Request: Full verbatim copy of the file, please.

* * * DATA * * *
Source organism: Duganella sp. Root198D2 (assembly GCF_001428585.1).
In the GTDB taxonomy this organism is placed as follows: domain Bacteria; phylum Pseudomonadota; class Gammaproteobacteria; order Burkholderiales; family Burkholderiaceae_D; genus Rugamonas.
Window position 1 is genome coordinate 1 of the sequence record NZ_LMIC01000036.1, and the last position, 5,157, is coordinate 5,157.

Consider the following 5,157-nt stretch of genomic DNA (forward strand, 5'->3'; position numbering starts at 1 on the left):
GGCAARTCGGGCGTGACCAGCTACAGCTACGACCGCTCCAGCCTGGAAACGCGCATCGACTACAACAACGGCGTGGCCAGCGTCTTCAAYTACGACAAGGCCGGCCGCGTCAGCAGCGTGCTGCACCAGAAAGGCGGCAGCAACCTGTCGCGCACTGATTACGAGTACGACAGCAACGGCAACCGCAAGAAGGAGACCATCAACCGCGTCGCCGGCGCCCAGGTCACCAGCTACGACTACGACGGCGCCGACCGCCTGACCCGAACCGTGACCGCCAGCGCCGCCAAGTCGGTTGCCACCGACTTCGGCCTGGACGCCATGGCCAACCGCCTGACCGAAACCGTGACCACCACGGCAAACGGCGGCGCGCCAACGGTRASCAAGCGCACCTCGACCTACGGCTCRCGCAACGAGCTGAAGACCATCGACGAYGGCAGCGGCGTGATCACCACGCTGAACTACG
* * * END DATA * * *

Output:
Source organism: Duganella sp. Root198D2 (assembly GCF_001428585.1).
In the GTDB taxonomy this organism is placed as follows: domain Bacteria; phylum Pseudomonadota; class Gammaproteobacteria; order Burkholderiales; family Burkholderiaceae_D; genus Rugamonas.
Window position 1 is genome coordinate 1 of the sequence record NZ_LMIC01000036.1, and the last position, 5,157, is coordinate 5,157.

Consider the following 5,157-nt stretch of genomic DNA (forward strand, 5'->3'; position numbering starts at 1 on the left):
GGCAARTCGGGCGTGACCAGCTACAGCTACGACCGCTCCAGCCTGGAAACGCGCATCGACTACAACAACGGCGTGGCCAGCGTCTTCAAYTACGACAAGGCCGGCCGCGTCAGCAGCGTGCTGCACCAGAAAGGCGGCAGCAACCTGTCGCGCACTGATTACGAGTACGACAGCAACGGCAACCGCAAGAAGGAGACCATCAACCGCGTCGCCGGCGCCCAGGTCACCAGCTACGACTACGACGGCGCCGACCGCCTGACCCGAACCGTGACCGCCAGCGCCGCCAAGTCGGTTGCCACCGACTTCGGCCTGGACGCCATGGCCAACCGCCTGACCGAAACCGTGACCACCACGGCAAACGGCGGCGCGCCAACGGTRASCAAGCGCACCTCGACCTACGGCTCRCGCAACGAGCTGAAGACCATCGACGAYGGCAGCGGCGTGATCACCACGCTGAACTACG